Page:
What, there was room for other movies in summer 1975? Arguably the greatest American film of the Seventies, Nashville (it's chief rival: Chinatown) featured Ronee Blakley as Barbara Jean, Henry Gibson as Haven Hamilton
No one could have foretold, in the lazy, post-Watergate summer of 1975, that the Spielbergian tide swelling on the horizon would forever wash away tried-and-true traditions in the summer movie business. Nor could anyone have guessed how the success of a single film about a fish with very big teeth would lead to the kind of movie lineup we face this summer, going on 40 years later.
Summer 2012 is overripe with superhero fantasies, pumped-up fairy tales, video game and board game adaptations, cartoon movies (in both senses of the phrase), umpteenth entries in brain-dead series and franchises. 'Tis the season of tentpoles, every one of them hankering to be this summer's Jaws. Really, is this all there is?
"But," some fanboy protests, "isn't that what summer at the movies is supposed to be?" Yes, according to the marketing mavens and dealmakers and packagers, that's the plan. But it wasn't ever thus. Leaving Spielberg's big fish out of it, what was the summer slate of '75 like? How was it different from the kind of present-day cinematic fare we credit (or dis) Jaws for spawning?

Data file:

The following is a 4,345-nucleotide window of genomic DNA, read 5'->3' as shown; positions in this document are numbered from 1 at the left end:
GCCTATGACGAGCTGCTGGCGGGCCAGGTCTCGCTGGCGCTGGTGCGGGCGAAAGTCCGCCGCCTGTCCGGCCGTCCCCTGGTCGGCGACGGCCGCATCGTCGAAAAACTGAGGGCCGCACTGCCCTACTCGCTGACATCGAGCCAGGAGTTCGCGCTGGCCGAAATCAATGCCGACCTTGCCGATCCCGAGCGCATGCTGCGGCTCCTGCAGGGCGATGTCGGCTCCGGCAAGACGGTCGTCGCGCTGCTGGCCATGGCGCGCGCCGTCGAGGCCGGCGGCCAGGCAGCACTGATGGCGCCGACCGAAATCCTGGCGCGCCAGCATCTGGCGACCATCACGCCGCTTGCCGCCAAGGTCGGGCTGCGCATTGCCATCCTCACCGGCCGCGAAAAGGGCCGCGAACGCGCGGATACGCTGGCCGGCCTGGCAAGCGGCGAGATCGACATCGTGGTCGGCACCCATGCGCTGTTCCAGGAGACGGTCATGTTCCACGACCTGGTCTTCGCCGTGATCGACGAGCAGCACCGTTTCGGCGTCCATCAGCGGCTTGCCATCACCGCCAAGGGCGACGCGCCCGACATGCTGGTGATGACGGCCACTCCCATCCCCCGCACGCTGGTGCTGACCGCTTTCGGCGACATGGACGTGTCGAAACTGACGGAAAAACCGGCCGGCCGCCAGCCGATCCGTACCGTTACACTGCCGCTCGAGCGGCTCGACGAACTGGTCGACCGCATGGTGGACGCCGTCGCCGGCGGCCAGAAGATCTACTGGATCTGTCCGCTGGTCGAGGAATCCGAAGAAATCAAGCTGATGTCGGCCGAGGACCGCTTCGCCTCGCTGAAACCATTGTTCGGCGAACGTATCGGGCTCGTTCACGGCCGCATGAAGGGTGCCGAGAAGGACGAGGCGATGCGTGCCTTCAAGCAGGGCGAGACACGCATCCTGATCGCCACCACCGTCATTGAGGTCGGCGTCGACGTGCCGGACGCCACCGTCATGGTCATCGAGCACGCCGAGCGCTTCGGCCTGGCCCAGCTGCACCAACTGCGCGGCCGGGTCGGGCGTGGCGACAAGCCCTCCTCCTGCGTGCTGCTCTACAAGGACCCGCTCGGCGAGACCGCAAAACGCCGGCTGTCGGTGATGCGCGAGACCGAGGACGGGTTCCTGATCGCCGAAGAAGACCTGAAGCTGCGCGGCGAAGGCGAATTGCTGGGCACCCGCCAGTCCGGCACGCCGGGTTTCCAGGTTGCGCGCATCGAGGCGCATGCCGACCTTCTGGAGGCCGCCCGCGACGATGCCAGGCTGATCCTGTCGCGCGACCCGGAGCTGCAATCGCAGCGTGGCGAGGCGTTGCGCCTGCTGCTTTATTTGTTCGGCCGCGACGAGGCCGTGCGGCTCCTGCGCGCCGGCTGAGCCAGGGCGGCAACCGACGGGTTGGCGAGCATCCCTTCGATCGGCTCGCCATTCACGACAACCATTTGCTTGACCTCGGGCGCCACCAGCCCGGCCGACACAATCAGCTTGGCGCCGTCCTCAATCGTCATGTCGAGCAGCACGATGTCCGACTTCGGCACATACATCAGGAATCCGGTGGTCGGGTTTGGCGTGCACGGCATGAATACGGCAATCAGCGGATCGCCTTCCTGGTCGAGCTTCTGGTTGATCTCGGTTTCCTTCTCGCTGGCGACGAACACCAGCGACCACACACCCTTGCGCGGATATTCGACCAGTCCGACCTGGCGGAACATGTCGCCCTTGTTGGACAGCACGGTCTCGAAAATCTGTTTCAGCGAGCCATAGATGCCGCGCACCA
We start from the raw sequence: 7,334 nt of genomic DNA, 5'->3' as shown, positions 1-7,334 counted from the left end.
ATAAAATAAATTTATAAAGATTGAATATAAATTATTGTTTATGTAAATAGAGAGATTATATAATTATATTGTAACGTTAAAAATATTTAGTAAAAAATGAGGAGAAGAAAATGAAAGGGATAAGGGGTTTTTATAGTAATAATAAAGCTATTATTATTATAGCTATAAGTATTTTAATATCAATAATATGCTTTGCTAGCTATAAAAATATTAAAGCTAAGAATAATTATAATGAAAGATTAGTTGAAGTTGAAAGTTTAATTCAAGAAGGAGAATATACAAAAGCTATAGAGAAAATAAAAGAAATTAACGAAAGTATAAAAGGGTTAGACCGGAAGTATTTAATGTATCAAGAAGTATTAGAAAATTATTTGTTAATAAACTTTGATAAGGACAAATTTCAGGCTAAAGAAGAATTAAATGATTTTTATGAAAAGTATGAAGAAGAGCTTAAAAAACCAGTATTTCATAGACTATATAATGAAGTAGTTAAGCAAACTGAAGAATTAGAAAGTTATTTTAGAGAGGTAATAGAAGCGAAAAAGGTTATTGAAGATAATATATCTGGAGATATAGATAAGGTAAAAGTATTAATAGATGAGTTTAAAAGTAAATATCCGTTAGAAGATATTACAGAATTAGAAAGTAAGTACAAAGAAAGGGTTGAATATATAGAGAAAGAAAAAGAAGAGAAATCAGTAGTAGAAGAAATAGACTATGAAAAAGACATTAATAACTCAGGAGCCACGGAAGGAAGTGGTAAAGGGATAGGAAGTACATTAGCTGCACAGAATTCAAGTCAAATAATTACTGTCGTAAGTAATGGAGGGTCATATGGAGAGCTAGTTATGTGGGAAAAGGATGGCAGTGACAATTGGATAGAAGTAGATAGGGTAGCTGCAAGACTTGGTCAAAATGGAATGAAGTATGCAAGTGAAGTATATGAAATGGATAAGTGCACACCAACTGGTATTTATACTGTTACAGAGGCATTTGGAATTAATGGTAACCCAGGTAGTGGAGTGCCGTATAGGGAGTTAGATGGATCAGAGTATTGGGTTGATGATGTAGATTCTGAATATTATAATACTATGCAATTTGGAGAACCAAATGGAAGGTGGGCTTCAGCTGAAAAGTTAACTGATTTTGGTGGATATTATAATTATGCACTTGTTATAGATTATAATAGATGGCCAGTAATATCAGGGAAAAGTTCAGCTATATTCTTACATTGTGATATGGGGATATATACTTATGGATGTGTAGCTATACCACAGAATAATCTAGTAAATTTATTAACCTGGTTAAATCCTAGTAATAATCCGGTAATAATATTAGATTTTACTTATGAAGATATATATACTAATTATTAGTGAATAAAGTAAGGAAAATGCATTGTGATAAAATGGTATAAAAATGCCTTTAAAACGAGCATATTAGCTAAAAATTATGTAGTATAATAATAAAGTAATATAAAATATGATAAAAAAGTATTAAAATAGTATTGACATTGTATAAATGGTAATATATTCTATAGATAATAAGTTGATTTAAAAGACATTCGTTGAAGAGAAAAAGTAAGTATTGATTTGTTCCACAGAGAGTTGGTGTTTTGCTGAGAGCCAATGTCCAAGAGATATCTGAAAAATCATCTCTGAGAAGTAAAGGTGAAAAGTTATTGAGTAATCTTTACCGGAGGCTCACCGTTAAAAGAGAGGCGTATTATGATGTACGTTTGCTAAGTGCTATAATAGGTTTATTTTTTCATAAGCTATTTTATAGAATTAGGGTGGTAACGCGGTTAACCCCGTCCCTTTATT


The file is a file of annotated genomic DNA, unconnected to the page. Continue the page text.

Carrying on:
But first, how did the revolution begin? In 1975, against considerable odds and with myriad technical difficulties, the Zanuck-Brown unit of Universal Pictures and young hotshot director Steven Spielberg brought novelist Peter Benchley's summer 1974 page-turner Jaws to the screen. Universal opted for an unprecedented 450-theater release supported by a marketing blitzkrieg, and the Great White shark movie rose swiftly to become Hollywood's new box-office champion. Summer tentpole madness was born.
It's important to note a difference between Jaws and the vast majority of "high-concept" tentpole offerings that followed: Jaws was a really good movie. Spielberg and company didn't just deliver the requisite suspense and scares. They crafted a film rich in atmosphere, sense of place and situation, and above all, character—the sort of engagingly quirky humanity that has remained a hallmark of the director's best movies.
And yet already something was going amiss. During its opening week, audiences for Jaws sat riveted throughout the film, but by week two a new pattern had set in. Younger viewers, especially, spent a lot of time chatting, even getting up from their seats to move around the auditorium and visit with friends. Whenever the time drew nigh for the shark's next nosh, they'd pause, watch the screen, and whoop with satisfaction. Then the shark took a deepwater break and socializing resumed.
The movie, with its stellar performances and shrewd rhythms, had essentially ceased to matter—had been deconstructed into designated high points and dispensable filler. And a new style of film-watching had been culturally sanctioned.
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